This section is from the book "The Florist And Garden Miscellany". Also see: All New Square Foot Gardening: Grow More in Less Space!.
The charge so often laid against this very useful class of flowers, that of being so ephemeral in their duration, requires some degree of qualification. That they frequently are so, cannot be denied; but it will be observed that such is oftener the result of mismanagement than attributable to the real deficiencies of the plants. They are so universally employed as a means of decoration, that a word or two in their favour will not, I hope, be out of place. From the aristocratic parterre to the oval flower-plot of the citizen amateur, they are found lending their richness of colour during the summer months. Nor can this be wondered at. In their ranks are placed some of our greatest favourites. In colour, in habit, in profusion of bloom, they have much to recommend. Look at the Zinnias, making the very eye quail when gazing on them beneath an August sun. Then the gorgeous Portulacas; the humble but never-to-be-described Messembryanthemum bicolor; the quaint Calandrinia splen-dens; and the beautifully veined Salpiglossus. Then, again, the rich blue of the Eutoca viscida; the no less beautiful but paler Nemo-phyllainsignis, and the lovely Platystemon californicum; Indian Pinks, Campanulas, Stocks, Asters, Lobelias, and hosts of others, rise up in the memory and demand a notice.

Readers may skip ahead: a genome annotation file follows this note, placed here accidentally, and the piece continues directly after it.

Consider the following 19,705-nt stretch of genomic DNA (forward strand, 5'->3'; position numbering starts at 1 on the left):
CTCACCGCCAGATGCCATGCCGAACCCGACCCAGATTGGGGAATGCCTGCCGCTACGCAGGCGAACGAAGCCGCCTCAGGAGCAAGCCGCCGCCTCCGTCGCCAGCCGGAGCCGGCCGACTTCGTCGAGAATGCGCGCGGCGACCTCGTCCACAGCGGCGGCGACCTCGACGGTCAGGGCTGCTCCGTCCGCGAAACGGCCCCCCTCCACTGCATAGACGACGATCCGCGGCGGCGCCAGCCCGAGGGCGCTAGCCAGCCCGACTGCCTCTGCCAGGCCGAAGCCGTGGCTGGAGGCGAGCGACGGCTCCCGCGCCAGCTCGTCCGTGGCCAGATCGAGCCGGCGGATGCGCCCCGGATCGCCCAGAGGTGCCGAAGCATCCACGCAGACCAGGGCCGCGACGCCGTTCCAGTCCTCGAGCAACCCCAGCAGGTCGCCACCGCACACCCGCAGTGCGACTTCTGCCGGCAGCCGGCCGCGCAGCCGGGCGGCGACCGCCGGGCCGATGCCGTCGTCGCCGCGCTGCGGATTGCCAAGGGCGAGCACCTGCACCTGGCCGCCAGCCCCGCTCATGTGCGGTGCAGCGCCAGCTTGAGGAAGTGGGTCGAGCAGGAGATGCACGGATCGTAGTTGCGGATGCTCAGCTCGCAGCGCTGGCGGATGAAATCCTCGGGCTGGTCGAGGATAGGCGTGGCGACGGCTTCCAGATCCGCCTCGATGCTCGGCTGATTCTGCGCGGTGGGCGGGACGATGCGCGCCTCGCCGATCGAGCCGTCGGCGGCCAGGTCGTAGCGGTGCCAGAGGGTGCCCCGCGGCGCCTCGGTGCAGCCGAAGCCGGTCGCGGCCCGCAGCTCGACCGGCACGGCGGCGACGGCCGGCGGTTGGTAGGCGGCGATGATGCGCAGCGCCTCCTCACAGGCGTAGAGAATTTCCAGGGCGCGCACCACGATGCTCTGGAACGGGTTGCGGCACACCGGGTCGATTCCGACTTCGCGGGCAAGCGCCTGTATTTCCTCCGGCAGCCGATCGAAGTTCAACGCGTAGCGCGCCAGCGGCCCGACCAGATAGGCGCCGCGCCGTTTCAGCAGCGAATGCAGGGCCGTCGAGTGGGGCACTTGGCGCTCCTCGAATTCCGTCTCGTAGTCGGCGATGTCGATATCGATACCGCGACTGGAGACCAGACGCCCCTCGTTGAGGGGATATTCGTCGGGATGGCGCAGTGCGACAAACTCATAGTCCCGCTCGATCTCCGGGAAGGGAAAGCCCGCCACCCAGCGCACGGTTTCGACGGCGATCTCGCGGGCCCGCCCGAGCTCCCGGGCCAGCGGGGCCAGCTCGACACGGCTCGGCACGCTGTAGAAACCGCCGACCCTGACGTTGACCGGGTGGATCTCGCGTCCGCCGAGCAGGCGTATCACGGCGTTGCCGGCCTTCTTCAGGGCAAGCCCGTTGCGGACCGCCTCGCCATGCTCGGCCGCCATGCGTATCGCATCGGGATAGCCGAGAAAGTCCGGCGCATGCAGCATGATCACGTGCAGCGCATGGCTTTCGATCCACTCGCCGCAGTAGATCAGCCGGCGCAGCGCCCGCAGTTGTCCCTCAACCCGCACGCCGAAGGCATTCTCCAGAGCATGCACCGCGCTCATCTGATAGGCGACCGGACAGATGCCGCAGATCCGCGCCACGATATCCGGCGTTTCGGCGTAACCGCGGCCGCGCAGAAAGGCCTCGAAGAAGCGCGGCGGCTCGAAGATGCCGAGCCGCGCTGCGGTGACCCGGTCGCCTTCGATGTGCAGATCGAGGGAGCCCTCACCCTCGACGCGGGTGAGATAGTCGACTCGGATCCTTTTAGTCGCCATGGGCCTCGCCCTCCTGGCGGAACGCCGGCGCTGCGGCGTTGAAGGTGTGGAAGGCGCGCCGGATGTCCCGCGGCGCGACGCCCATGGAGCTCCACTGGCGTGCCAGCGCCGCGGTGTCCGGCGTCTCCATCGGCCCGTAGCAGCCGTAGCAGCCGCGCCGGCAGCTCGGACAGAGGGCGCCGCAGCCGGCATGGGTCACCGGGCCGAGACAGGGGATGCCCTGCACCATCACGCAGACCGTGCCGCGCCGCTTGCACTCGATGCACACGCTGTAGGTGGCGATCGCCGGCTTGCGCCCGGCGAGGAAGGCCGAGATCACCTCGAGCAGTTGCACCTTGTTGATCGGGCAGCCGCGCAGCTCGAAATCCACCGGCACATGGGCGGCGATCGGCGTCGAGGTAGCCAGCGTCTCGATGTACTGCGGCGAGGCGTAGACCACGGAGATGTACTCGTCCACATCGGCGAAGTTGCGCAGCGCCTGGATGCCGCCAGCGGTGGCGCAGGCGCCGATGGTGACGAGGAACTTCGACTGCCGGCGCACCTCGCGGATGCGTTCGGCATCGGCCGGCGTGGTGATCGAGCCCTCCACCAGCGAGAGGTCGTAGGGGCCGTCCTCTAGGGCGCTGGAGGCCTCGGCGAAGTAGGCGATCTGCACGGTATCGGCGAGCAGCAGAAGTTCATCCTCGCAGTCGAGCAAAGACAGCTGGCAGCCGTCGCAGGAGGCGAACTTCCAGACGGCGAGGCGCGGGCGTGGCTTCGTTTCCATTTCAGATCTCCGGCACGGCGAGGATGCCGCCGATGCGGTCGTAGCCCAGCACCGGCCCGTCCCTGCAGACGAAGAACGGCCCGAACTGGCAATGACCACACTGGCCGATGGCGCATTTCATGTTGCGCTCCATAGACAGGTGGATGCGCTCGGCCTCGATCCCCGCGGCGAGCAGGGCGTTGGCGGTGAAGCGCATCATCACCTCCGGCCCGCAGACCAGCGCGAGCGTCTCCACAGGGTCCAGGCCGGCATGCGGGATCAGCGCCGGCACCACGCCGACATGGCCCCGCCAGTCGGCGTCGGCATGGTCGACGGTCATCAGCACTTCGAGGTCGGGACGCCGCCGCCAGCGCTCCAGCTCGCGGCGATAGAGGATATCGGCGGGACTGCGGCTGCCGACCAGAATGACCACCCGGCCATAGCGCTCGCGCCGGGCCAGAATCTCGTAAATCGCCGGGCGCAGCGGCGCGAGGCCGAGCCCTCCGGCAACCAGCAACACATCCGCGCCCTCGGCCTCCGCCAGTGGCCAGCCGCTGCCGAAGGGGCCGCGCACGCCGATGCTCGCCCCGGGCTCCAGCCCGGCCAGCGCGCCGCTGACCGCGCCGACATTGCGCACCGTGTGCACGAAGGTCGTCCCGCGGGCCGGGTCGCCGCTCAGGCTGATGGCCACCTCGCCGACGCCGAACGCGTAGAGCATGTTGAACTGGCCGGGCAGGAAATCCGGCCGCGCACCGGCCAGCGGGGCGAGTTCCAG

Nor must be forgotten one of the most gorgeous, superlatively handsome as it is in a mass, the Sphenogyne speciosa. When this plant is well managed, and a bed of each in full bloom, nothing can equal it for richness in its peculiar colour - orange-yellow with a dark eye, and each flower of the size of a crown-piece. I have seen a bed of this plant when the mass of flowers, expanding as they do above the foliage, looked in the sun literally a sheet of gold.
In pots too, for the decoration of the greenhouse and conservatory in summer, how admirably are they adapted ! The loveliest of all flowers, Rhodanthe Manglesii, stands foremost in this rank. Collinsia bicolor is beautiful, and of good habit for the purpose. Brachycome iberidifolia in its several varieties is excellent; as is also the Schizanthus pinnatus, and several others.
In climbers, too, there is ample to select from; and a garden can present nothing in the way of flowers more chastely beautiful, more indescribably delicate - such as no pen can describe, or pencil imitate - than a mass of the annual Ipomoeas at sunrise. Soon after, the edges of the petals become crumpled, and then their beauty rapidly decays. Those ladies who have never gazed upon them when in their beauty, have a rich treat in store. The Ipomcea is in every way a favourite; and I never look upon their evanescent beauties without exclaiming, with Moore, " I never loved a tree or flower, But 'twas the first to fade away".